Tuesday, December 06, 2011

Migrating Doctors Costly and Harmful to African Countries

Daily Monitor: Africa’s Doctor Brain Drain a Home-Made Problem
LA Times: South Africa Loses $1.4 Billion Training Doctors who Emigrated
Medical Express: Doctor Migration to Developed Nations Costs Sub-Saharan Africa Billions of Dollars

A recent trend of emigration to developed nations by medical doctors from underdeveloped African nations has created a big economic and social problem in Africa. The majority of the doctors leave countries with some of the highest HIV infection rates in Africa, (Ethiopia, Kenya, Malawi, Nigeria, South Africa, Tanzania, Zambia, and Zimbabwe, for example). The migrations negatively impact these countries’ economies and healthcare systems.

Though the countries are training about 600 doctors per 10,000 people (at a cost of $21,000 to $59,000 per doctor), they still only have about 8 doctors for every 10,000 people. The United States alone has hired about six percent (5,334 doctors) of the doctors trained in Sub-Saharan Africa. This means that there are only about 90,000 doctors left in the Sub-Saharan countries’ healthcare systems for a population of about 800 million people, drastically lowering the ratio of patients to medical staff.

In response, international organizations have stepped up to address the problem. The World Health Assembly published the “Code of Practice on the International Recruitment of Health Personnel” in 2010 to provide guidelines for the international recruitment of medical doctors by developed nations. The guidelines aim to reduce the number of doctors developed countries hire away from developing countries. The World Health Organization (WHO) also released a report proposing that developed countries hiring African doctors compensate the African countries for their investments in the doctors’ training. In addition, the WHO believes that the developed countries have an obligation to help finance and improve developing countries’ healthcare systems. Still other groups believe developed countries should somehow be held criminally liable for recruiting African doctors.

Scholars blame many different factors for the migrations, including inadequate wages and poor promotion opportunities. Studies conducted by one group of scholars show a 40-year trend of abuse towards doctors who are forced to work long hours, treat too many patients to provide adequate care to each, and lack the necessary medical materials and facilities. In the face of such poor conditions, the doctors seek countries that will provide them with better opportunities, and developed nations are more than willing to welcome the cheaply-trained doctors. The healthcare systems in these countries will continue to diminish and will become increasingly inadequate to treat the respective populations if something is not done to stop the migrations.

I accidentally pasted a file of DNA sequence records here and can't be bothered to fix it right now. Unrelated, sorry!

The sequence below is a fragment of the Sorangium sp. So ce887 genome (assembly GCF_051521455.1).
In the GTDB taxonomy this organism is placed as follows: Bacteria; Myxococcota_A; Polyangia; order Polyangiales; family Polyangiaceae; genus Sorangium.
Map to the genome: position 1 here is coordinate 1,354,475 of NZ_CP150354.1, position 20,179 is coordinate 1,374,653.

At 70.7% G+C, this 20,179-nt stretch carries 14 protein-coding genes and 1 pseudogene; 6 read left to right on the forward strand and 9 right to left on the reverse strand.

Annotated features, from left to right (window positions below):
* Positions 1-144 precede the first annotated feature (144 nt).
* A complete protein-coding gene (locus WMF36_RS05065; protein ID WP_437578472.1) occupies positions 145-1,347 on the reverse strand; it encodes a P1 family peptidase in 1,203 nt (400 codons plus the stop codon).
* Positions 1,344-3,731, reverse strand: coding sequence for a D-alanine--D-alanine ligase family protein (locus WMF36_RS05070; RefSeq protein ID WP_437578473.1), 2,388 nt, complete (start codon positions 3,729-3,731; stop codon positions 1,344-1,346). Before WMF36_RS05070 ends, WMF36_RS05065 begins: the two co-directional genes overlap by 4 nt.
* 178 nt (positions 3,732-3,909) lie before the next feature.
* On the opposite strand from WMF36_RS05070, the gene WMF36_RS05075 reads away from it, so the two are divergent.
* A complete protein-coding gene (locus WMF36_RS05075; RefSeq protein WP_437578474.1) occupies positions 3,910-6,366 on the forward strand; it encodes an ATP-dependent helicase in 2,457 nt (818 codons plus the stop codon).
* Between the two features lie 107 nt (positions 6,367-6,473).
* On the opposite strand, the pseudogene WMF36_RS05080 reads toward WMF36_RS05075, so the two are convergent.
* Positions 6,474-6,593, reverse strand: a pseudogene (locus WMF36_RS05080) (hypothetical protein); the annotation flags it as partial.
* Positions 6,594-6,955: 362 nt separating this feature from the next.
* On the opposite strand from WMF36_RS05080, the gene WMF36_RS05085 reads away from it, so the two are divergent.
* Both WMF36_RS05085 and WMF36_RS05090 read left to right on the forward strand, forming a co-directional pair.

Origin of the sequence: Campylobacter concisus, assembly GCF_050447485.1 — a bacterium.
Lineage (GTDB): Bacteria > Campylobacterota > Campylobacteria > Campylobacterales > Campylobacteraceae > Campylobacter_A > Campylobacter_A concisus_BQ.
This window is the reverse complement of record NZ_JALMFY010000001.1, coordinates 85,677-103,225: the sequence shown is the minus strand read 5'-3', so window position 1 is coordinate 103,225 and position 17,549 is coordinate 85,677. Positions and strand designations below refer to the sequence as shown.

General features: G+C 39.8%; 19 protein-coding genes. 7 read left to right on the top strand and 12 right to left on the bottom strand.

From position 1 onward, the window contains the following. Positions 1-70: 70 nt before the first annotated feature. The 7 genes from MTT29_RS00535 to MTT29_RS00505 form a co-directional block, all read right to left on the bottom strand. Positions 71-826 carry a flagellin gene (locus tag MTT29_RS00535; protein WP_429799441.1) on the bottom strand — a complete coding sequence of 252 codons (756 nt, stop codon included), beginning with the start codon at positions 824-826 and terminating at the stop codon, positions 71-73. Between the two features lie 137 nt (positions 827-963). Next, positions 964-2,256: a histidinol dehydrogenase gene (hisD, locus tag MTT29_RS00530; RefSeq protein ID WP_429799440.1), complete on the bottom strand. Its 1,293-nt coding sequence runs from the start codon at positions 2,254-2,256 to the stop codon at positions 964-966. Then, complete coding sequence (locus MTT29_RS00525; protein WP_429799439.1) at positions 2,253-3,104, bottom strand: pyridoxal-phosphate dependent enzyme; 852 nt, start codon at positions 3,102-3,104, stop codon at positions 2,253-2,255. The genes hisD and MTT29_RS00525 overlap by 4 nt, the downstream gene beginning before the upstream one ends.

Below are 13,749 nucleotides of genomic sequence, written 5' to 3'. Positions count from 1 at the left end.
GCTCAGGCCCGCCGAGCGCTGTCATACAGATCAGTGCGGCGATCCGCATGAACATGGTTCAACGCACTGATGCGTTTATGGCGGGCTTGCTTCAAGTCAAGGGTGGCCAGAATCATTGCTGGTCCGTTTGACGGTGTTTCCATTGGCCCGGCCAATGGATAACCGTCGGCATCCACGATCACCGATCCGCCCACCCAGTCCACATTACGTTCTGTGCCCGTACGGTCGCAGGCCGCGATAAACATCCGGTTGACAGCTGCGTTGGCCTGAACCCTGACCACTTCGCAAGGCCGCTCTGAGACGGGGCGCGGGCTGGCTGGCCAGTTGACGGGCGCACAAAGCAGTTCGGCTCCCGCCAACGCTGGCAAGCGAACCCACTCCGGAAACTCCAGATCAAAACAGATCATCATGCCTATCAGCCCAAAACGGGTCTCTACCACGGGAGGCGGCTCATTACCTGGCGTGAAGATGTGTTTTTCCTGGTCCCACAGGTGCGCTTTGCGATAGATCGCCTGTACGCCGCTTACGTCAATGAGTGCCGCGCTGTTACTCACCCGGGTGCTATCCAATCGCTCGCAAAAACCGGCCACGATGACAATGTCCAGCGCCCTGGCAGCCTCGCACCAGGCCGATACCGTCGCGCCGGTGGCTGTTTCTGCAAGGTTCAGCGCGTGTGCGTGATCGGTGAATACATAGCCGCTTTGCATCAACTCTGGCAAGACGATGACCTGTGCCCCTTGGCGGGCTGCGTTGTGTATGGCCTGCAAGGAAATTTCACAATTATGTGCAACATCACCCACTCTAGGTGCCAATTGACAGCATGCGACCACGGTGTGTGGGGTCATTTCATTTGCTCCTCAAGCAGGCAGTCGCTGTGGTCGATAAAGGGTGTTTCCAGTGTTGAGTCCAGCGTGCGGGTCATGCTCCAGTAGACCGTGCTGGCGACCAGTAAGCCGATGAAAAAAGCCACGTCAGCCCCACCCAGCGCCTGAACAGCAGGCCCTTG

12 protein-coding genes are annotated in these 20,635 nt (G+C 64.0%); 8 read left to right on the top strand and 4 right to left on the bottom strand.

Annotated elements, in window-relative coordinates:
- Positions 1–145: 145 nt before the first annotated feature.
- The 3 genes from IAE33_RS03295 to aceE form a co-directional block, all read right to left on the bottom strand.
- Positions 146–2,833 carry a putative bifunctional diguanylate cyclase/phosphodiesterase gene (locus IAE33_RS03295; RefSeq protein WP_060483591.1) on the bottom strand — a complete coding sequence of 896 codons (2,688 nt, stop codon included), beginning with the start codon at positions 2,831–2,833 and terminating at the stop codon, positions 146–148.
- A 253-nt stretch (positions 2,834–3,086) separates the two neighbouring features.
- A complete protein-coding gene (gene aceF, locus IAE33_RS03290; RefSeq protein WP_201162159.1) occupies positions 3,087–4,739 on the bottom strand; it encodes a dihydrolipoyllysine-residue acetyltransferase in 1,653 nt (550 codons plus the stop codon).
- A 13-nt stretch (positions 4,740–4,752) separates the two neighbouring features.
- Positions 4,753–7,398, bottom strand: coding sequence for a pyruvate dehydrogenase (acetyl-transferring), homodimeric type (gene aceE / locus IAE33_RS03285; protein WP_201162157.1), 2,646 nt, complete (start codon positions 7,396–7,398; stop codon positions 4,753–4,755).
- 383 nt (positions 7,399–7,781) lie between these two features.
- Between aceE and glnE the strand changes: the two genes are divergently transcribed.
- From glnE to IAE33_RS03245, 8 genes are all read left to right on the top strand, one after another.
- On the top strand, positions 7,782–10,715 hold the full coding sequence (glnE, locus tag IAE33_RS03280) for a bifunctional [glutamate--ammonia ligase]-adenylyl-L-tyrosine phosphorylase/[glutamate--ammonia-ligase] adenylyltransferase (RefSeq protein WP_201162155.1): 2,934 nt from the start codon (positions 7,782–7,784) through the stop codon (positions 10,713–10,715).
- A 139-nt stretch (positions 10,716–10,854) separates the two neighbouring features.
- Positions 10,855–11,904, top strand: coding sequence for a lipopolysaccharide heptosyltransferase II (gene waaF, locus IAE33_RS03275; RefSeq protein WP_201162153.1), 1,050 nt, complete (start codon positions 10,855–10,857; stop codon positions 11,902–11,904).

Can South Africa Meet its Development Goals?


AllAfrica: South Africa: Partnerships and Implementation Capacity Are Pre-Requisites to a Successful South African Development Path
BusinessDay: SA Needs to Raise Growth to 10% to Create 5-Million Jobs, Says DBSA
IOL: Political Leaders Key to Success, Says Bank

The Development Bank of South Africa (DBSA) released a report recently to provide South Africa a perspective on what steps it needs to take to achieve its proposed development goals. The goals aim to positively affect areas like reindustrialization, climate change, and skill development. The report found that the most difficult goal to achieve would be lowering the unemployment rate from 25% to 15% by the end of 2020. The South African government hopes to meet the goal by increasing employment by 7% each year through investing in development projects (possibly infrastructure) that require the most workers.

The steady economic growth the country has experienced in recent years is not sufficient to sustain an annual 7% increase in employment. The DBSA report states that the country will need 10% annual gross domestic product (GDP) growth to support the spending necessary to meet the goal of 7% employment growth. However, the report stresses that the South African government must resist the temptation to dismiss the goal as a failure—as it has done with past development goals—and suggests lowering the 7% target to a more feasible level. The report also contains suggestions on how to bolster employment, which mainly consist of seeking more labor-intensive government investments that will create a need for more workers.

If South Africa can successfully reduce unemployment, it stands to become a more stable country economically. Economic stability will encourage investment by reducing the risk of loss due to dramatic changes in the economic climate. It will also show that the government is committed to realizing its development goals. This commitment should entice foreign investors to provide capital investments for the development goals because they would no longer fear losing government support prior to completing a project.

Friday, December 02, 2011

Myanmar Leaders Meet with Hillary Clinton to Discuss Reform


On November 30th, Secretary of State Hillary Clinton arrived in Myanmar (also known as Burma) to discuss the country’s reform efforts and to assess whether these efforts warrant a change in U.S. policy toward the country. This visit marks the first time a U.S. Secretary of State has visited Myanmar since 1955, and potentially signals the first step toward improved relations between the countries.